I have the distinct pleasure of teaching many different types of classes. Within each of these group fitness classes, I have students with varying abilities.
My biggest class follows an Interval Aerobic format, where I get between 50 and 55 students. The second most popular, is a Chair Muscle Conditioning and Stretch class of 45 clients. My Level 2 Line Dance has approximately 35-40 participants and the rest of my classes average between 20 and 30 students. It’s my job to evaluate the needs of each class as a whole.
I know that I want everyone to feel welcome and successful. This can be quite hard when the more seasoned client is looking to be challenged and the newest student is simply looking to survive! Even among the seasoned participants there are differences. Some want to progress quickly while others are happy remaining at a certain level and don’t welcome change at all.
In most cases, I have one hour to both motivate and challenge all of my clients while taking into account these differences. This is why I keep routines and exercises the same for four weeks. After this time period, I then introduce small variances that build on prior learning. Once we have mastered those new challenges, I introduce new ones. This way everyone gets a chance to feel successful.
Some clients may feel frustrated by the seemingly slow progress while others are panicked by the changes. People often make suggestions because they want to advance more quickly, while others corner me and beg me to slow down. In dance class, some people learn by lots of repetition without the music, while others prefer to muddle through with the song. Everyone learns differently. In Yoga Stretch, some students have asked for more intensity but I know that I have several participants with injuries in the room, so I try my best to vary poses based on the needs of everyone in attendance.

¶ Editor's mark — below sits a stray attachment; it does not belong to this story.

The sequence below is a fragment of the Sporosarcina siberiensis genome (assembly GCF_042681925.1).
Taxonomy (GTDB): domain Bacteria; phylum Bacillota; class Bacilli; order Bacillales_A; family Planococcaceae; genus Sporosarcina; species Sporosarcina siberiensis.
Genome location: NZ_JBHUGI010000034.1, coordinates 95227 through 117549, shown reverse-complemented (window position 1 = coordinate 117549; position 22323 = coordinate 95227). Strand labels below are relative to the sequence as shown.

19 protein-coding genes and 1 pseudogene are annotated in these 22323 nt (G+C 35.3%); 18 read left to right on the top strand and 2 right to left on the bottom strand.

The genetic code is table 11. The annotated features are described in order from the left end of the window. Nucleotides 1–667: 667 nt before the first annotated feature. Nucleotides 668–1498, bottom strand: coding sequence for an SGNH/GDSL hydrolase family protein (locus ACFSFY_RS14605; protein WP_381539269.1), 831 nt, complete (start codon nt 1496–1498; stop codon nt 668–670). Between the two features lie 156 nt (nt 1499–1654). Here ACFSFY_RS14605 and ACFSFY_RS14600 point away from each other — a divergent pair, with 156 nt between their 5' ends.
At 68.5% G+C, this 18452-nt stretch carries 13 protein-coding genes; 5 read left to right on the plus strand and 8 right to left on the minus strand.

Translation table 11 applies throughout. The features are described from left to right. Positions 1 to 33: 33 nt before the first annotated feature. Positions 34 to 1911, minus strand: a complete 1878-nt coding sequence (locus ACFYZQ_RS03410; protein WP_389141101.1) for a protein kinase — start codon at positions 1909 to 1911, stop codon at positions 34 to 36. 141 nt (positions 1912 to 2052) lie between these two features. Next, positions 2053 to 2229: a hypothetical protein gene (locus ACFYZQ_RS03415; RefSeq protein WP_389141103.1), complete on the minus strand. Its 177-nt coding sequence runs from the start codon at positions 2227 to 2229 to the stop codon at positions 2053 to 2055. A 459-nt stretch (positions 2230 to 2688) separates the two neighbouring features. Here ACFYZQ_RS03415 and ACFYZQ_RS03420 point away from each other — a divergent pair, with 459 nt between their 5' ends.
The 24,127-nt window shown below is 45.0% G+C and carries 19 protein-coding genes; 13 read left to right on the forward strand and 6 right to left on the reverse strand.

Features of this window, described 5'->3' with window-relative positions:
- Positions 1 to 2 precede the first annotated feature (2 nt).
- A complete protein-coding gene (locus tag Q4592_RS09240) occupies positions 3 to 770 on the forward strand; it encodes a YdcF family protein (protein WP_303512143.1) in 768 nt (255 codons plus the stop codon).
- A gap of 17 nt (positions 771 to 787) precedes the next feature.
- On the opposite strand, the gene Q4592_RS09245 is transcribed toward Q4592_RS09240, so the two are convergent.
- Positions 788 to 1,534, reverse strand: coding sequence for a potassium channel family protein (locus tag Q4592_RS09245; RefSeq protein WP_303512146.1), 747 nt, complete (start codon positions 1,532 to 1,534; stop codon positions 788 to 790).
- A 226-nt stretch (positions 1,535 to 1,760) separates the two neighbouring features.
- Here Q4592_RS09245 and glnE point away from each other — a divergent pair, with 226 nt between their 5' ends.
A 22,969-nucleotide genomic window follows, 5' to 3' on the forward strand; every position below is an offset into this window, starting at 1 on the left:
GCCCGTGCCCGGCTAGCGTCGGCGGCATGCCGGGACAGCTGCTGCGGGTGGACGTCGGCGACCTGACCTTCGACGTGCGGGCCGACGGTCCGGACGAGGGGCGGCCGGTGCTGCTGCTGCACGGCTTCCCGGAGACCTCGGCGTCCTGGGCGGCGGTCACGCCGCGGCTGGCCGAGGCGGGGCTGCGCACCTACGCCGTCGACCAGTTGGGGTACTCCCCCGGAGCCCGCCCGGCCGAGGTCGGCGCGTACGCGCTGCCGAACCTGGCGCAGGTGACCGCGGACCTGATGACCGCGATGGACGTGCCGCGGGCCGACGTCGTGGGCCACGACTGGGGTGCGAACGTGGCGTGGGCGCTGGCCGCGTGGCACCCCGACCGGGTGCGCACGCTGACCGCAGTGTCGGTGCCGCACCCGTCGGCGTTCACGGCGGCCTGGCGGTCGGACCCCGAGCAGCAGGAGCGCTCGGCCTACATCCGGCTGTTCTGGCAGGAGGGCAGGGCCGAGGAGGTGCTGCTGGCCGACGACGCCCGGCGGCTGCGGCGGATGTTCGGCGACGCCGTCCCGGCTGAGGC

“How do I keep all levels of students happy within one setting?”
I want you to know that while I welcome suggestions and carefully consider any that come my way, I may not always agree because I have the bigger picture in mind.
For example, some clients want the door shut during yoga while others are purposely close to the exit because of claustrophobia or because they desire fresh air etc. Some clients want the music loud as it motivates them to work harder, while others have left my class altogether because the noise of the crowd, plus the music, is simply too much for them to bare. Some students cannot stand it when another one enters the class ten minutes late but I know that that person has to bring their husband, who has Alzheimer’s, to a care center in order to be able to get some much needed exercise.
Not only do I have all of this in mind, I also have to monitor the health and safety of each person in attendance and adjust on the spot if I feel someone is at risk. If I see that someone is close to tripping on their shoelace, I have been known to tie it! If I notice that someone has a candy or gum in their mouth I insist that it be removed. This is a choking hazard. If I see that a client is looking pale and weak, I have to address that in the most discreet manner possible. The list goes on and on.
I just wanted to give you a glimpse into my world to avoid any misunderstandings or hurt feelings.
For the record, I love my job and all of the responsibility that goes along with helping you to enjoy your fitness experience. My hope is that I make fitness fun.
See you soon,